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one who has many a time and oft charmed and instructed us with his wayside rambles, and his pathetic season-stories. So, dear B., tell your Christmas musings in your own way :

A CHRISTMAS CONTEMPLATION-CHIME-BORN.

“ Glory be to God on high !

Christ is born to-day :
Peace on earth, and charity-

Christ is born to-day.
Stars from heaven look wondering down
On the Lord that left his throne ;
White-robed angels, golden-crowned,
Strike their harps with joyful sound

Glory be to God on high!

Christ is born to-day ;
Peace on earth and charity-
Christ is born to-day,"

-Jonx FRANCIS WALLER.

It was my lot to be a sojourner in hawks issuing from captivity into the Shrewsbury on the Christmas-day of glad and eager air,” and rising, and 18—. The weather was open, and floating, and falling, and succeeding without frost; and the morning, which each other, like tempest-tost waves had commenced with clouds, had wept breaking on the shore, and blending its mists away, and by noontide, sun- up, without one discord, in the soundlight poured in broad lines down upon ing and elastic concert that seemed to the streets and sparkling pavé of the pervade all space from sky to earth, beautiful old town, where are to be to welcome in the happy day on which seen, more than perhaps in any other Christ was born. place in the kingdom, the most delight- And oh ! how musical and sweet are fully quaint and ancient houses, rare these Salopian bells, ringing in the specimens of the early English style, “ delicate air” of that lovely pastoral and withal so neat, and triin, and cu. and woodland shire, and along its conrious, that each in its peculiar structure, terminous counties, and onward and if it could be supposed capable of com- northward, from place to place, and up pression into miniature dimensions, and to ancient Oswestry, which takes its of being put under a glass bell, would name from Northumbria's hapless king, grace the table of the most recherche Oswald, slaughtered here by heathen drawing-room as an ornament, or en- Penda, King of Mercia ; and off to rich the shelves of a museum as a cu- verdant Vale Crucis, amidst its wooded rious specimen of obsolete home archi- hills; and to romantic Chirk, and gentecture. Around many of these old tle Wrexbam, where the princely old domiciles the winter sun, like a merry tower of the grand and many-winand hale old man, was shining warmly; dowed church, “ The Pride of Wales," while through the soft, gleaming, misty flings into the air from its exquisite air the bells from the different churches bells a crash of metallic harmony most were clashing and striking in sonorous rich and clear, wakening up the echos, and graceful confusion. Steeple after and filling with music all the soft valsteeple awoke, and tower after tower leys, where Gresford answers from her spoke out, each sending forth its clang- steeples in a ring of bells, the sweetest ing summons, as if in harmonious and to be beard within the whole girth of exciting rivalry with its neighbour. merry England ; and their silvery caFirst the bells from St. Mary's began dence, mingling with the deeper tones the descant, and were answered by the that break from Wrexham's tower, are iron tongues of St. Julian's; and im- borne onward in softer vibrations to mediately after, with brazen voices, the banks of Dee, or die, like the defrom ancient Aukman's, swinging their parting spirit of sound, in a faint and stern challenge to the wind ; then, circling ripple, against the grey and from a distance, more faintly and castled walls of Chester. sweetly, arose upon the ear the Abbey And thus, upon that bright and chimes; while proudly crowning the happy festival, and in the quaint, and river bank, St. Chad sent forth, un- proud, and ancient town, after I had wearied, peal upon peal of loud and joined in the church services, I strolled jubilant notes and lifesome tones, out- down to the Quarry Walk, which leaping from their tower, like wild stretches along the gentle Severn's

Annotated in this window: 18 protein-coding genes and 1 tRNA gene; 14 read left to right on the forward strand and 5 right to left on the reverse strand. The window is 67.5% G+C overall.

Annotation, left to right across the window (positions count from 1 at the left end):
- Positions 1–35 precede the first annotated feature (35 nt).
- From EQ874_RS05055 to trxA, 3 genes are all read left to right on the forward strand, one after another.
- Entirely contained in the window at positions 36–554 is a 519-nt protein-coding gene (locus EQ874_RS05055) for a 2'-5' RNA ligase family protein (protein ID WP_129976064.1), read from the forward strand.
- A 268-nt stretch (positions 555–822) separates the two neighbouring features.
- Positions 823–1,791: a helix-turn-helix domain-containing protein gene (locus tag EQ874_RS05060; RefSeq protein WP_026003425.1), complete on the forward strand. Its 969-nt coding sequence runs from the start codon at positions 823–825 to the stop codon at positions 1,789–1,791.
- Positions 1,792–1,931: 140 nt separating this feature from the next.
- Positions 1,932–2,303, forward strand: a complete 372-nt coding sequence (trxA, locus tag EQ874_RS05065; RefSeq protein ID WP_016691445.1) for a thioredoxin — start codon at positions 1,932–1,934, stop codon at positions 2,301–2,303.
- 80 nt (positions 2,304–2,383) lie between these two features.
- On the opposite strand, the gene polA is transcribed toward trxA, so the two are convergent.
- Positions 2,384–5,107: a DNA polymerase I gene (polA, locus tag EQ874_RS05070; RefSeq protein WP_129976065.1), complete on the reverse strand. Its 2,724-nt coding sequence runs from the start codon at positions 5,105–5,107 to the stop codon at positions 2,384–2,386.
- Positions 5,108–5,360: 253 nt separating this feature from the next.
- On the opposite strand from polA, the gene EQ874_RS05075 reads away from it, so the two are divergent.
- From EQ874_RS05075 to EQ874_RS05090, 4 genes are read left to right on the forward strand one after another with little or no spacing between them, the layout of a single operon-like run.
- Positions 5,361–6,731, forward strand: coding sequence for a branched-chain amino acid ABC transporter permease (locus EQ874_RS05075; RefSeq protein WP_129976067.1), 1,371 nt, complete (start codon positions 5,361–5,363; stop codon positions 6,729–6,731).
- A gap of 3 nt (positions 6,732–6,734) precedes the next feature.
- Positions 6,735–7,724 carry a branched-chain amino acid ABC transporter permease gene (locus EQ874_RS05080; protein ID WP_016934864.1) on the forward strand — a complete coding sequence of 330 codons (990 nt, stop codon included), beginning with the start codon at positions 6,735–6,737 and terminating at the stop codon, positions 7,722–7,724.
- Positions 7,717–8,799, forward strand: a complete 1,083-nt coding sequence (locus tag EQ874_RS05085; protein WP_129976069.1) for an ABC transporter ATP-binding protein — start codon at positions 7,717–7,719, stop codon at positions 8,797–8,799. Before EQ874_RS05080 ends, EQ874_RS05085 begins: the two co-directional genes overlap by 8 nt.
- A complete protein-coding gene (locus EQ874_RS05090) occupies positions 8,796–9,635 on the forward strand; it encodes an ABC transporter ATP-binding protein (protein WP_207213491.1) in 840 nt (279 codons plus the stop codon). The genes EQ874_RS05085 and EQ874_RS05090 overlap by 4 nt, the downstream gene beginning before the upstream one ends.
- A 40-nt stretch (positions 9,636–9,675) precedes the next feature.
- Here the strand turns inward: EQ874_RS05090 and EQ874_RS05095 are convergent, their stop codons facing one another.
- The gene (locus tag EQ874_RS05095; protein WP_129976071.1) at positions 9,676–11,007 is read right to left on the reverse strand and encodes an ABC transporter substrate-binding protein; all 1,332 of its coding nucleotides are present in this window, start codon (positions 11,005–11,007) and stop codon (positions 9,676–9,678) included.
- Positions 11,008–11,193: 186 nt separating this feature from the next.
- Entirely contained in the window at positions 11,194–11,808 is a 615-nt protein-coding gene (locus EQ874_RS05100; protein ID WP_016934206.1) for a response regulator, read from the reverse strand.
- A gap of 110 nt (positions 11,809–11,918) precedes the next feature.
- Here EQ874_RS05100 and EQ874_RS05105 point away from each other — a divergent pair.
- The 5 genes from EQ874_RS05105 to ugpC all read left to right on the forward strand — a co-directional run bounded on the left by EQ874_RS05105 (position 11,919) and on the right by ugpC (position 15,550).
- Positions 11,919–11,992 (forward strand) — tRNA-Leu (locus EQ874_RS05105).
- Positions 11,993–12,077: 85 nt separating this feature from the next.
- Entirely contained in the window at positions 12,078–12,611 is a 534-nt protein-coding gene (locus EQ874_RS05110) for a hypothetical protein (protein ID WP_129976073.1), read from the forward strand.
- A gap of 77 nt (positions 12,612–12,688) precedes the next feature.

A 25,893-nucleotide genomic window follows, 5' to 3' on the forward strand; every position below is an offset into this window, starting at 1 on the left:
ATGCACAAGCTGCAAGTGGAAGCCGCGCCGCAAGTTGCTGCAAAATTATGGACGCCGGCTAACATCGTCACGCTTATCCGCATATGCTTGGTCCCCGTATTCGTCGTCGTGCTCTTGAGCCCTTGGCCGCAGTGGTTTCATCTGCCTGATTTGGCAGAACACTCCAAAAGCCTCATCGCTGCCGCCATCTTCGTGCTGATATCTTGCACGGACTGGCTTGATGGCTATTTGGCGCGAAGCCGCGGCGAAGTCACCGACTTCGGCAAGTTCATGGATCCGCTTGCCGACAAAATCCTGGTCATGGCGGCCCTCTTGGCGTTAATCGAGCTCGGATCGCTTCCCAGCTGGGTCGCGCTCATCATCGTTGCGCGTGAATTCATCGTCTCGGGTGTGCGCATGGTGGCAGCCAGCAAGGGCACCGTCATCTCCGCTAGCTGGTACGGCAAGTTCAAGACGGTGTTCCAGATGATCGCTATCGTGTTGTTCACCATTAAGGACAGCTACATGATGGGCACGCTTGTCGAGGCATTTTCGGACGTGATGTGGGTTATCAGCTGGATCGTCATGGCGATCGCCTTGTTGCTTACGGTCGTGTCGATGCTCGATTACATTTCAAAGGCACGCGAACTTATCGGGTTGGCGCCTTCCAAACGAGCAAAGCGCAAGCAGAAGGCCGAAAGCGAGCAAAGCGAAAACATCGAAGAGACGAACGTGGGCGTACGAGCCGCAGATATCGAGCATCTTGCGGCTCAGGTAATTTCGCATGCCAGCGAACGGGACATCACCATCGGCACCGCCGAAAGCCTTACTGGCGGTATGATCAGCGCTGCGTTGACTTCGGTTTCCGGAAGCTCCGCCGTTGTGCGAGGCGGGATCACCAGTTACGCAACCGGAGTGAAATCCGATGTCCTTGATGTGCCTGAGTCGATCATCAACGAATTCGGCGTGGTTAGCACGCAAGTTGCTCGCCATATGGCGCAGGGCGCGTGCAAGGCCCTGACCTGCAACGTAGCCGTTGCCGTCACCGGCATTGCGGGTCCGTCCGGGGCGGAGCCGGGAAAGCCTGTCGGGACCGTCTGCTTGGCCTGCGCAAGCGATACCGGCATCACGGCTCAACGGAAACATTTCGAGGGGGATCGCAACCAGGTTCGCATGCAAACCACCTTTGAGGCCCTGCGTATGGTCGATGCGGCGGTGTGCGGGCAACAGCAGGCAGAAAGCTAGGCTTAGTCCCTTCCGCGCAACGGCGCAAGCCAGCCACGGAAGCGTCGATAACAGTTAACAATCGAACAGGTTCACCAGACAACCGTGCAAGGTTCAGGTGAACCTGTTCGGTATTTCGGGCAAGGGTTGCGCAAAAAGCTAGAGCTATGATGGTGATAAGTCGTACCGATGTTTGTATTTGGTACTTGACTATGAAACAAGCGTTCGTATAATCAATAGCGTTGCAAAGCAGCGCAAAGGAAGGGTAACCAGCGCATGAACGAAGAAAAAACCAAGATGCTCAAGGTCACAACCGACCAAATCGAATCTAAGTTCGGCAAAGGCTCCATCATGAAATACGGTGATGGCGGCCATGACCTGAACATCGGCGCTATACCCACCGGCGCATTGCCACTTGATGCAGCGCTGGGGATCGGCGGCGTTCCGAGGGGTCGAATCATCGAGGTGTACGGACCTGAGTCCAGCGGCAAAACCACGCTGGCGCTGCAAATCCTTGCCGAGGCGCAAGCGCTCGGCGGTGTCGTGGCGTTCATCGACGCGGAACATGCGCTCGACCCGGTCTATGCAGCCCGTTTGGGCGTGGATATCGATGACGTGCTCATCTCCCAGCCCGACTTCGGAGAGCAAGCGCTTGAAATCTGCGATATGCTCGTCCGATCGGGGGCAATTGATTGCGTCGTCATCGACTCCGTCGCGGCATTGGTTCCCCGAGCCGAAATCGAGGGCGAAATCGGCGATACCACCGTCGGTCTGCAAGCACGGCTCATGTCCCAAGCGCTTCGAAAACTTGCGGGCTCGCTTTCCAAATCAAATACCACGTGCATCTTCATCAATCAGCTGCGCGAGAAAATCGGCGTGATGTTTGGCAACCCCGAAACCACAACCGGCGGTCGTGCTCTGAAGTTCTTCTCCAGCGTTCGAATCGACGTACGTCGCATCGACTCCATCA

waves

sedgy banks,” and again the bells, which had been resting during church hours, suddenly broke out, startling the ear of silence, and filling all the air, and coming hurrying across the fields, and floating over the “crisp

” of the river, and reverberating amidst the denuded branches of the deaf and still old limes which sentinel the Walk, with such a life and exhilaration of sounding, shaking, bursting harmony, as to stir my blood to its fountain, and almost bring tears to my eyes.

And again, in the evening, as I sat in my solitary lodging, the bells once more leaped up into life, but as it seemed to me in a fainter strain, as if their joy were dulled by weariness ; yet still as distinct in their articulation, and as melodious in their roll, and full of mellow sweetness—saluting the night. The full white moon, like a silver Greek shield, lay on the bosom of the sky, and seemed to be looking down calmly, through the air, rent and agitated with sound, on the brave old town and circling hills. Then suddenly the bells ceased, music and motion, their last intonation died into silence, and they hung still as death in their cold tower-tomb; and their soul, which is sound, was suspended, and their sweetness lingered like an echo around my heart.